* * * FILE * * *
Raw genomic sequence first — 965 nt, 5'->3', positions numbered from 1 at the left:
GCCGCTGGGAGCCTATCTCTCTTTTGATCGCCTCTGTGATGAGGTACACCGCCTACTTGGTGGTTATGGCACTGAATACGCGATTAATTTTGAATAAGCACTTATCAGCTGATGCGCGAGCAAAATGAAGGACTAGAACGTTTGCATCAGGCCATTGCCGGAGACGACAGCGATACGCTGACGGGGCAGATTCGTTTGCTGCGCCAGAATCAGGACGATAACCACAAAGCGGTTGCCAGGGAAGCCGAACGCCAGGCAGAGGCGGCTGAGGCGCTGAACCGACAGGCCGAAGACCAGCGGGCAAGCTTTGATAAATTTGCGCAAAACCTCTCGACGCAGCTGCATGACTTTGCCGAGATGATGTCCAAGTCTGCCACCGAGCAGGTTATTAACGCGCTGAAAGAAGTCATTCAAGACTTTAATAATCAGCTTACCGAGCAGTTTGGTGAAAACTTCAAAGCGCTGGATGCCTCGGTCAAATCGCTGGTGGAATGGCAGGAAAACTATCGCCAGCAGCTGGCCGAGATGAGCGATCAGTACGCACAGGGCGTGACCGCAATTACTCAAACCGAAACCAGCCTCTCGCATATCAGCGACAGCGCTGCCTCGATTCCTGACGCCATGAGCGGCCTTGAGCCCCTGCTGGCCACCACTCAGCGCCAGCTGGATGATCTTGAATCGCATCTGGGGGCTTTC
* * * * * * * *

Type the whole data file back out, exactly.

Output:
Raw genomic sequence first — 965 nt, 5'->3', positions numbered from 1 at the left:
GCCGCTGGGAGCCTATCTCTCTTTTGATCGCCTCTGTGATGAGGTACACCGCCTACTTGGTGGTTATGGCACTGAATACGCGATTAATTTTGAATAAGCACTTATCAGCTGATGCGCGAGCAAAATGAAGGACTAGAACGTTTGCATCAGGCCATTGCCGGAGACGACAGCGATACGCTGACGGGGCAGATTCGTTTGCTGCGCCAGAATCAGGACGATAACCACAAAGCGGTTGCCAGGGAAGCCGAACGCCAGGCAGAGGCGGCTGAGGCGCTGAACCGACAGGCCGAAGACCAGCGGGCAAGCTTTGATAAATTTGCGCAAAACCTCTCGACGCAGCTGCATGACTTTGCCGAGATGATGTCCAAGTCTGCCACCGAGCAGGTTATTAACGCGCTGAAAGAAGTCATTCAAGACTTTAATAATCAGCTTACCGAGCAGTTTGGTGAAAACTTCAAAGCGCTGGATGCCTCGGTCAAATCGCTGGTGGAATGGCAGGAAAACTATCGCCAGCAGCTGGCCGAGATGAGCGATCAGTACGCACAGGGCGTGACCGCAATTACTCAAACCGAAACCAGCCTCTCGCATATCAGCGACAGCGCTGCCTCGATTCCTGACGCCATGAGCGGCCTTGAGCCCCTGCTGGCCACCACTCAGCGCCAGCTGGATGATCTTGAATCGCATCTGGGGGCTTTC